Wednesday, 2 May 2012

Most employers lack common courtesy

Have you ever spent hours writing a killer cover letter, customising your Resume and addressing all essential and desirable selection criteria for a job application and never heard a thing? Below is the email I just had to send today.

Dear HR Manager
On the 19th April 2012 I submitted an application for the position of Youth Support Worker as advertised on the ****** ********* Website. The closing date for this position was the 20th April 2012. To this point I have had no official feedback from ****** ********* in regards to this application despite several attempts to contact you. However, as a consequence of my efforts to gain some feedback in regards to the progress of my application, I was contacted today by a person named ********* who mistakenly began to give me feedback on how I went at the interview. I informed her that I had not attended an interview and she apologised, stated that there must have been another Sean who was interviewed, therefore I must not have been shortlisted for the position and that I should have been notified by HR.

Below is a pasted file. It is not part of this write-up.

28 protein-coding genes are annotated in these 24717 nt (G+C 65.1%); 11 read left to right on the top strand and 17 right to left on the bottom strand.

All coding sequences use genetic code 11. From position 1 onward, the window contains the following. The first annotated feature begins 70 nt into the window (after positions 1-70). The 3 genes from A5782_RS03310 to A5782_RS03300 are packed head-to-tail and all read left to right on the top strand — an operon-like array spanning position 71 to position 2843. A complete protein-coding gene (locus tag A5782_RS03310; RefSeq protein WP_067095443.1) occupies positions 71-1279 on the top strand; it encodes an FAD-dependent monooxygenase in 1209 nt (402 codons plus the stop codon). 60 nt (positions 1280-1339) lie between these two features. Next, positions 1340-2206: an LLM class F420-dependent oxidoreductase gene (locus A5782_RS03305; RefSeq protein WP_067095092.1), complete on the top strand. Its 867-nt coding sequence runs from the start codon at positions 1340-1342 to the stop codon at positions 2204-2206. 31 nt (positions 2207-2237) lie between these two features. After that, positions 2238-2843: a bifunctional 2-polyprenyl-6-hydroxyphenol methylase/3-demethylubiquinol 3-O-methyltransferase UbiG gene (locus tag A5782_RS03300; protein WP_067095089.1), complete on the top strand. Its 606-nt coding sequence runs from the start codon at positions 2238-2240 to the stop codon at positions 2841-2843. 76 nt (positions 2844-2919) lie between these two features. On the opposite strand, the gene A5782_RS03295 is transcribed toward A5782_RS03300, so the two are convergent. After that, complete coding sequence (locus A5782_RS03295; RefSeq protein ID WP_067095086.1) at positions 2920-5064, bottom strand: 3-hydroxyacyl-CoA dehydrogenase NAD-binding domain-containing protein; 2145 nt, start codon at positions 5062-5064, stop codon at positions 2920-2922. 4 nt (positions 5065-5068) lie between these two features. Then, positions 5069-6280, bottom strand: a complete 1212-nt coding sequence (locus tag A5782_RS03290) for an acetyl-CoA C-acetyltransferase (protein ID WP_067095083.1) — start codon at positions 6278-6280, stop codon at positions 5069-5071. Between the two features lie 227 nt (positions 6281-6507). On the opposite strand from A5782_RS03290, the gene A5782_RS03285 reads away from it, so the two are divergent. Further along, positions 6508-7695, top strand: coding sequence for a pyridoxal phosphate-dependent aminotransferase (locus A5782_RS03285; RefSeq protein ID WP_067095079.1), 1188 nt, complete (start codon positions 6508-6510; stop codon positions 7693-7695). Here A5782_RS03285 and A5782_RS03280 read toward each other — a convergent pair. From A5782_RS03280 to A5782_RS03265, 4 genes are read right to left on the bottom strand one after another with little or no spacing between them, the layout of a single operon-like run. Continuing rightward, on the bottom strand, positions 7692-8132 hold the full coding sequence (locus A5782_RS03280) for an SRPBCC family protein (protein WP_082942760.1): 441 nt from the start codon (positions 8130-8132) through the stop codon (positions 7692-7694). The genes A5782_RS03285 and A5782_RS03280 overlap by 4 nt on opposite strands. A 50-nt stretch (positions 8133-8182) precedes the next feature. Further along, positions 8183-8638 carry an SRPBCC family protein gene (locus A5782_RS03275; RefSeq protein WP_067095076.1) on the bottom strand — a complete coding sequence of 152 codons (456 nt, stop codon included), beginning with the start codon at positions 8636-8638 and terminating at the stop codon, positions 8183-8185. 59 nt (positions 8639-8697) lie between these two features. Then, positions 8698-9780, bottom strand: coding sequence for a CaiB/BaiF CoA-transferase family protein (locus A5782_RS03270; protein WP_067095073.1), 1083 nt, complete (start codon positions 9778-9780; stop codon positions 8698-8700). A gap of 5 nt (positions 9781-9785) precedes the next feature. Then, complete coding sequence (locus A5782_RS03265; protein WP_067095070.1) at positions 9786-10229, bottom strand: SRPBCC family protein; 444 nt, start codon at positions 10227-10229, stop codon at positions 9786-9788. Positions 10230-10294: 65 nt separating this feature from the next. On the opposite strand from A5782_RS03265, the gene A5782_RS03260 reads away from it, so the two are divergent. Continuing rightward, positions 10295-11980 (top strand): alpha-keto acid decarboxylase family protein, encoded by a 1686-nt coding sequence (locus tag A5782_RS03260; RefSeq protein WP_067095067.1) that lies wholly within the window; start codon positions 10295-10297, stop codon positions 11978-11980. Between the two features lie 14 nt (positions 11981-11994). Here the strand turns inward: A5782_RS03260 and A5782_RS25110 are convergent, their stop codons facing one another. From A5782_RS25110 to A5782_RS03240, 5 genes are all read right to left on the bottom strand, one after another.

I feel compelled to make you aware of this situation. My last position of employment was in Job Services Australia and a major part of my role was case managing unemployed people. By far the most common grievance of active jobseekers was the lack of response that they received from employers in regards to applications they had made for advertised vacancies. Many job applications these days require considerable effort and time and it is understandable that jobseekers become frustrated, demotivated and even angry when they are completely ignored when applying for work. It is a sad state of affairs that this situation appears, from my professional and personal experience, to be the status quo. It is particularly concerning when not for profit organisations, who pride themselves on their service of individual and community welfare, appear to have accepted the status quo of not responding appropriately to applicants for positions within their own organisations. Please note that ****** ********* is not the only not for profit organisation that has failed to provide any acknowledgement of my job applications.

Fortunately, due to my experience of working in Employment Services, I do not take the lack of any feedback personally or as a measure of my worth as a suitable candidate for the positions that I have applied for. I have though now gained a better understanding of the common behaviour of unemployed people who after a period of never hearing anything back simply give up applying for advertised positions.

I am writing to you not with the aim of gaining any restorative action, but simply to provide some feedback that may assist you in providing a better HR experience for job applicants.

Yours sincerely,

Sean Crawley

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